Francesc Torres: Memory Remains

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3 out of 5 stars

Time Out says

3 out of 5 stars

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9/11 didn't just mark a political crisis. It was also – to borrow a favourite phrase of postmodernist theory – a crisis of representation. The rolling news reports, the endlessly repeating footage, the identical images being beamed around the world – it all felt as if the day's events were somehow unreal. At the same time, from an artistic perspective, the situation was one of such extreme trauma, such unimaginable horror, as to make any attempt at representation seem utterly feeble, redundant, even rather ghoulish.

Coinciding with the ten-year anniversary of the attacks, this exhibition by Hugh Mendes, and Francesc Torres's exhibition on the theme at The Imperial War Museum offer, not a solution exactly, but perhaps a way round the conundrum. Though they take different approaches, what the shows have in common is that neither of them directly represents the events of 9/11. Instead, they document the after-effects, the debris, the cultural residue.

Torres, quite literally, shows us the remnants. In 2009, the Spanish artist photographed Hangar 17 at New York's JFK airport, a vast space that had become a temporary repository for hundreds of artifacts salvaged from the rubble of the World Trade Center – objects deemed particularly significant or poignant by specially appointed archivists, and therefore worthy of eventual permanent exhibition in the National September 11 Memorial Museum. Projected in a slow, somber sequence, Torres's photographic tour of this pre-museum shows the pieces already organised into various, incipient categories: crushed and incinerated cars, fire engines and subway trains, for instance; dusty, damaged clothes and other consumer goods from the WTC's mall, or huge, concrete composites, where different floors were melted and mashed together. Torres's record of the objects' array is thus a catalogue of a catalogue – with this sense of distance somehow seeming to accentuate the work's lugubrious, mournful atmosphere.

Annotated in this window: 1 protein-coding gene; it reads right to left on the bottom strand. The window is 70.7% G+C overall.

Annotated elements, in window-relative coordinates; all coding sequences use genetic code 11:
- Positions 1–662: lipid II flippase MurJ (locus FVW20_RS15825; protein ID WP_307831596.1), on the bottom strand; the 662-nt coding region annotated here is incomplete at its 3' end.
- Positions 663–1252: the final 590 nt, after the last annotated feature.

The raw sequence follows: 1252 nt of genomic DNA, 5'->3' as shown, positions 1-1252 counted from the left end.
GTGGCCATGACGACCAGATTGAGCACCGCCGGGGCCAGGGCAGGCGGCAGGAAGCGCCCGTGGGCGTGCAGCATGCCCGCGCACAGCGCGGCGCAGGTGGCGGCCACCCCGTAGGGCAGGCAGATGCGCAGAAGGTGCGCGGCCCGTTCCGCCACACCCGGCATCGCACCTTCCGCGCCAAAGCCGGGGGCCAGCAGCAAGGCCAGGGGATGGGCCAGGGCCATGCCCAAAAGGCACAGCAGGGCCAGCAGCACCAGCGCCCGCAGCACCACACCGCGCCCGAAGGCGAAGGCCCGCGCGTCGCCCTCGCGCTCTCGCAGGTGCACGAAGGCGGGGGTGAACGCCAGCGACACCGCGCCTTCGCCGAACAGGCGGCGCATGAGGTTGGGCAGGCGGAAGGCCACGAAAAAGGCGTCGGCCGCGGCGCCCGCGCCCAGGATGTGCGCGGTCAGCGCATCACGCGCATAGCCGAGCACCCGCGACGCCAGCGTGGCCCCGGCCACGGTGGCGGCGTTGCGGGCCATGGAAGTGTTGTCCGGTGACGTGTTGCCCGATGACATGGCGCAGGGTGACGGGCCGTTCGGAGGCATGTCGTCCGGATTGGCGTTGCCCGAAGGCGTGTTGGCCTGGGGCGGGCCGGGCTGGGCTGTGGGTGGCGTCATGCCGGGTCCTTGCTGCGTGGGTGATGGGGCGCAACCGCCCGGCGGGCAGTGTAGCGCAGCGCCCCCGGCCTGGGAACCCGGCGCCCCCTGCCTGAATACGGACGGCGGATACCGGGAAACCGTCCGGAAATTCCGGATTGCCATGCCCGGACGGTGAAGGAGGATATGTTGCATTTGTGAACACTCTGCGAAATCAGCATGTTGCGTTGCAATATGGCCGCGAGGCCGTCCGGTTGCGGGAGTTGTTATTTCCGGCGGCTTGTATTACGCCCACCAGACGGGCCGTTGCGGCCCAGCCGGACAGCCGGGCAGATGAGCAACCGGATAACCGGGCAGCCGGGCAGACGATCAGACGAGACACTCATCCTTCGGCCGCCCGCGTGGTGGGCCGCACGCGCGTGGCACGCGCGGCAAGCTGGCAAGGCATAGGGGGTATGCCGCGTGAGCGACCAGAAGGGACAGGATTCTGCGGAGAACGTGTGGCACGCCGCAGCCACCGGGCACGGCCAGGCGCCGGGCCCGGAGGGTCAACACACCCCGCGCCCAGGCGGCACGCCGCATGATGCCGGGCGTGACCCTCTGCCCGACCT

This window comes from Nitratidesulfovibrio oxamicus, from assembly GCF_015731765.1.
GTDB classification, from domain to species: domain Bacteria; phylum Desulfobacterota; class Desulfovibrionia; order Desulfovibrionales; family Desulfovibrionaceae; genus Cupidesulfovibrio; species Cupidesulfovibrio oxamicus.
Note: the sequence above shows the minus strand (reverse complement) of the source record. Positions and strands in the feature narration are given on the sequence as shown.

There's a feeling of mournful distance to British artist Hugh Mendes's work too, with his scores of minutely detailed, trompe l'oeil paintings, all depicting clippings of newspaper reports – representations of representations, essentially – made over the course of ten years. 9/11 is a constant touchstone – inadvertently so, initially, in that Mendes's MA graduation exhibition, featuring a painting of Bin Laden, simply happened to fall on the same day. Following that piece the events and themes proliferate: headlines about the Iraq war, inevitably, but also obituaries about more tangential figures: Brian Haw, the anti-war demonstrator; Charlton Heston; the composer Henryk Górecki.

Mendes's archive includes instances where 9/11 gets barely mentioned; or where it functions as metaphor (Wikileaks described as Obama's 'diplomatic 9/11'), or where it clashes incongruously with nearby stories ('Gap year student eaten by crocodile'). The sense is of the meaning and significance of that momentous day constantly expanding, infiltrating the rest of the world – even as Mendes himself, with his laborious, meticulous photorealist style, seems intent on somehow slowing down the ever-accelerating news cycle.

Which is why, then, it's slightly disappointing to come across a wall pinned with hundreds of real newspaper pages from the days following 9/11. There's a corresponding display in Torres's exhibition, too: a huge section of metalwork from the Twin Towers, warped and twisted like plasticine. The idea, in each case, is presumably to evoke some sort of communal, commemorative feeling – to act, in short, as a memorial. Yet the unfortunate effect is to make the works of art, by contrast, appear somehow derivative, as if they need to be anchored within the reality to really make sense.



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